The best kept secret in story telling: know how to end the story before turning on the microphone
Telling stories on the radio is what we do. It’s all about the story…from news stories…to entertainment stories…to weather stories…to personal stories…to traffic stories. It doesn’t matter what radio format you work in. You need to be a story teller on air. You need to be like the favourite aunt or uncle that everyone gathers around after the family supper to hear their stories.
Do you want to do more than just introduce songs on the radio or just read station and promo liners? Then you need to prove to your Program Director or General Manager You have what it takes to fill the time between songs with compelling content.
If you want to be a personality on the radio, you need to know how to tell great stories
Music Radio in the U.S. is starting to realize that More Music, Less Talk isn’t the way to go anymore to compete against podcasts and online music streaming platforms. The future of music radio may be in taking a page from the book of talk radio to teach deejays a new delivery and presentation style between songs. For more details read my blog How talk radio can save music radio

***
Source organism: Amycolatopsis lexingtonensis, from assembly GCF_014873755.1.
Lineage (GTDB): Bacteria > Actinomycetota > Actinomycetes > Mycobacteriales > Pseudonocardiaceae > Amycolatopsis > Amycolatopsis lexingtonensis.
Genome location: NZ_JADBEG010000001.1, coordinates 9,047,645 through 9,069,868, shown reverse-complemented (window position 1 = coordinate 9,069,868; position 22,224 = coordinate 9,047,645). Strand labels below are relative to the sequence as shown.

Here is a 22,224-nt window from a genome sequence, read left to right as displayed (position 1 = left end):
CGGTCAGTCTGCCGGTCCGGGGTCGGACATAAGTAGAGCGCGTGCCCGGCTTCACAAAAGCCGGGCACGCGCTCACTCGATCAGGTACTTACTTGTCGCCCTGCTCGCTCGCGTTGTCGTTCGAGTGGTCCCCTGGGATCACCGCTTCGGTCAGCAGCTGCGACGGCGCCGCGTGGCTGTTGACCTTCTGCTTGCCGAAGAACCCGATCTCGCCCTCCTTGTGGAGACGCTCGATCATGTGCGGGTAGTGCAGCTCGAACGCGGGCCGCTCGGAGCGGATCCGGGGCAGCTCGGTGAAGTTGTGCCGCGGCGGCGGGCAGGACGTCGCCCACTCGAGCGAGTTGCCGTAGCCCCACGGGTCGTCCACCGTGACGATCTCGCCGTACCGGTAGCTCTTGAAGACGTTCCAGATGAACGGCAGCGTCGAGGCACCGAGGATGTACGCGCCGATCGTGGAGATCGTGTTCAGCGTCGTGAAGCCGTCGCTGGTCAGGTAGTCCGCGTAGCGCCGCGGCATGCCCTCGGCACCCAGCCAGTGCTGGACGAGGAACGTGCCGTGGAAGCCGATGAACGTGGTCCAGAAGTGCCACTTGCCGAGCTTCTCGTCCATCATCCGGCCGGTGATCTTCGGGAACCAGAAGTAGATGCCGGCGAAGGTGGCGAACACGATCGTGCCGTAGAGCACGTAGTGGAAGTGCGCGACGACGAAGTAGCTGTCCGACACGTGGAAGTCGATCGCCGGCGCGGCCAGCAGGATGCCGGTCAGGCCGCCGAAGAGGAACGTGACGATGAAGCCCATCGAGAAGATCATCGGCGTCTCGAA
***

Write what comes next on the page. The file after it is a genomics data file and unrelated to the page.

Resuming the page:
My secrets to telling great stories on the radio
- It’s not how long you have to tell the story on air. It’s about using the time you have on air to tell a great story. The only way to do that, is to know how you will end the story before turning on the microphone.
- The number one mistake new broadcasters make is winging it. Trying to figure out how to end the story live on air. The end result is they are unfocused. When that happens, chances are they will miss the post and talk over the vocals of the next song. That’s why you need to know how to end your story before turning on the microphone. It will help you focus and keep the story short.
- The job of a co-host on a show is to help the other host get to where they want to go with their story. It is the ultimate improvisation on air. Don’t throw them off track with a comment that has nothing to do with their story.
- News reporters are trained to tell stories on air. They know there is a start, a middle and an end. Great story tellers understand that to bring the story to life, it needs passion.
- You need to tell the story like you only have 30 seconds to live. You want your dying words to be the last part of the story. If you can do it in 15 seconds even better, makes it easier to hit the post.
We can help boost your ratings and advance your career by making you a better story teller on the radio. Call Steve at 647 521-6397 or email firstname.lastname@example.org